To get the best use out of HandBrake, your hardware should include AMDor Intel GPU support for OpenCL Scaling. This is a new feature inHandBrake. Be aware that Nvidia GPU’s are not currently supported.
I had some trouble with this on several of my computers. As is the casewith new features, they can be a problem.
Developers made some changes to the GUI as well. Most of the settingsand feature access are available from the application’s main window.
The top row holds the menus for File, Queue, View and Help. The Helpfeature is particularly useful and welcome. It connects you directly toa wiki-driven guide that makes learning HandBrake’s various functionsquick and simple.
The second row holds buttons for Source, Start, Pause, Engueue, Queue,Picture Settings and Activity.
Below this are selection boxes for titles and chapters and the Filedestination.
A tabbed viewing area provides convenient functionality. It is easy tosee key information and enter new data. The tabs are: Summary, Video,Audio, Subtitles, Advanced, Chapters and Tags.
Overall, the Linux version now has some much needed fine-tuning. Theaudio and subtitle controls now support default behaviors, which you canstore in presets. This simplifies the workflow for many batch encodingscenarios.
Two other nice refinements are the improvements to the Auto-Namingfeature and the ability to batch add to queue by list selection. Also,you can resize or crop video dimensions or picture settings.
This is not the same as full-scale video frame-by-frame editing. You canset/change dimensions by cropping, storage and display options of blackborders and rounding the number of pixels displayed. Two options arepossible: Auto and Loose Crop.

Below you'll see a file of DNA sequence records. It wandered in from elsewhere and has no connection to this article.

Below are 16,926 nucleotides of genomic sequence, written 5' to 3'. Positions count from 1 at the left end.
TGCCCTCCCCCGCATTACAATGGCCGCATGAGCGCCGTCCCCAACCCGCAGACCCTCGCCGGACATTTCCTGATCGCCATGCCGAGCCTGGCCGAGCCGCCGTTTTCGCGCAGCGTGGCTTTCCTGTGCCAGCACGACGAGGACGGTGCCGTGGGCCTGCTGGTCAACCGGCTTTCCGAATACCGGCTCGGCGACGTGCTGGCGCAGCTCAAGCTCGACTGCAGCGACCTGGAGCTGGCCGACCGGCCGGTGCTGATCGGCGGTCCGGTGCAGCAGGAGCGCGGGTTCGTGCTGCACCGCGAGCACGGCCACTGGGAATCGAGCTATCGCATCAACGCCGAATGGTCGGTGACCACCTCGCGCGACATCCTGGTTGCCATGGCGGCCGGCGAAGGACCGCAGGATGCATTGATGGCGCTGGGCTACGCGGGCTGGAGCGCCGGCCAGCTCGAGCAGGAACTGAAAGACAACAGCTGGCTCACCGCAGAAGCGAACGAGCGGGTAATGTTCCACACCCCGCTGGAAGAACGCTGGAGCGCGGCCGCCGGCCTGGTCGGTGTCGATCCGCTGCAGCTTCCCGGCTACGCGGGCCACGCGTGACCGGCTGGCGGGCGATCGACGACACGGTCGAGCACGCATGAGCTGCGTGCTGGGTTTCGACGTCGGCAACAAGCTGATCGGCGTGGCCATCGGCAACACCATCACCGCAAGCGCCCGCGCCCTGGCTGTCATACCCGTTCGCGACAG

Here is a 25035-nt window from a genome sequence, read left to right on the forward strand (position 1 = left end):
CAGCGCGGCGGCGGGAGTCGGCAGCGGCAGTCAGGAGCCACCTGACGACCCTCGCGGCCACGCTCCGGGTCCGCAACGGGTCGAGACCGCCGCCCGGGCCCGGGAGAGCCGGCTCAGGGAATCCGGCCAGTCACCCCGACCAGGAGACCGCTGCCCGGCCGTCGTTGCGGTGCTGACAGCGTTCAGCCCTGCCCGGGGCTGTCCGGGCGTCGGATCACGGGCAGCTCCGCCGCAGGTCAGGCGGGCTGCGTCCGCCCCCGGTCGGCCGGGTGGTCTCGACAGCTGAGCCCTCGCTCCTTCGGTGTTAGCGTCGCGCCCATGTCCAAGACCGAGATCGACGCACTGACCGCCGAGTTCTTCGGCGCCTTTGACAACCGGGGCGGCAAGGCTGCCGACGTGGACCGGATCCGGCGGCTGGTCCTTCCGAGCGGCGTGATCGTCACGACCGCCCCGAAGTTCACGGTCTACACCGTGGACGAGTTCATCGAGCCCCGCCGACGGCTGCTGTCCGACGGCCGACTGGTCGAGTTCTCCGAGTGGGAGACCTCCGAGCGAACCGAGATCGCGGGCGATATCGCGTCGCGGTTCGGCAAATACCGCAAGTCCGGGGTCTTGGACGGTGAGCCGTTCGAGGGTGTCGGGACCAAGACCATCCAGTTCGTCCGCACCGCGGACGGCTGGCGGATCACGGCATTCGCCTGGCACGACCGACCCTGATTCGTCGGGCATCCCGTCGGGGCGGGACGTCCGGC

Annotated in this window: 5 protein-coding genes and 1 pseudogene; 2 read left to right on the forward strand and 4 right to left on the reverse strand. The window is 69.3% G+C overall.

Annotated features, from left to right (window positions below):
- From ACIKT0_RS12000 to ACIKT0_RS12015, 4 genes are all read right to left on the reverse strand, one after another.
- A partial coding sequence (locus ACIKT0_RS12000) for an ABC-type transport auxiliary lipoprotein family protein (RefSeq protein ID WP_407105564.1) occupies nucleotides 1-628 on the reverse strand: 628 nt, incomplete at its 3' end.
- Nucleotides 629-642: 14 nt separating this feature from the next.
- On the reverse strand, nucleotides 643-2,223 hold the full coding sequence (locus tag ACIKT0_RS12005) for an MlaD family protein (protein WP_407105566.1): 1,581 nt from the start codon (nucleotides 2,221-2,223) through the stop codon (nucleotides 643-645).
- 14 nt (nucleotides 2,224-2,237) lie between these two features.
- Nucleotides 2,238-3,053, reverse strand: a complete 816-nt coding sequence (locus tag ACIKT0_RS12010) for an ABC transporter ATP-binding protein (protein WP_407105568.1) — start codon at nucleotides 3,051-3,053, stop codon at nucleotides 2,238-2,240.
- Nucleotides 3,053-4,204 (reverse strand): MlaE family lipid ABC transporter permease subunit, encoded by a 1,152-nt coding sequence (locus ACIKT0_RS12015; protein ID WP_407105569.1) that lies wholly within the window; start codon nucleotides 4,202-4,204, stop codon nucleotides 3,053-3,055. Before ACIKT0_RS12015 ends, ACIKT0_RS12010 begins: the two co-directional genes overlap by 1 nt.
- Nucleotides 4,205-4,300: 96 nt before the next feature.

You can filter the picture settings with Grayscale, Denoise,Decomb and Detelecine. You can also choose the destinationframe rate or set a target size for the converted file so you can besure it’ll fit on your target device.
The latest version is not yet in most distro repositories. That makesgetting it a bit of a hassle.
Clicking on the download button from the developer’s web site takes youto a SourceForge.net location to download a file:HandBrake-0.10.0-i686-Win_CLI.zip.
If you do not like the manual methodology involved in unzipping files andthen proceeding with manual installation, try this approach using aterminal window. The process involves setting a PPA location and usingAPT (Advanced Packaging Tool) repositories.
Linux Mint 17.1 and 17 (and derivatives) users can install the latestHandBrake by using its official PPA:
HandBrake does its job of converting a wide range of file formats to aformat most player and editing apps can handle. It is not difficult to use.
HandBrake is one of the better choices for Linux users, however, it still hassome limitations. Still, this current version release continues to makethis file converter tool a very useful application.
Want to Suggest a Review?
Is there a Linux software application or distro you’d like to suggest for review? Something you love or would like to get to know?
Please email your ideas to me, and I’ll consider them for a future Linux Picks and Pans column.
And use the Talkback feature below to add your comments!
I don’t care for Hand Brake on any platform. It’s clunky, slow and has a terrible interface. There is other free software out there that performs better, it’s just not FOSS and you have to use WINE.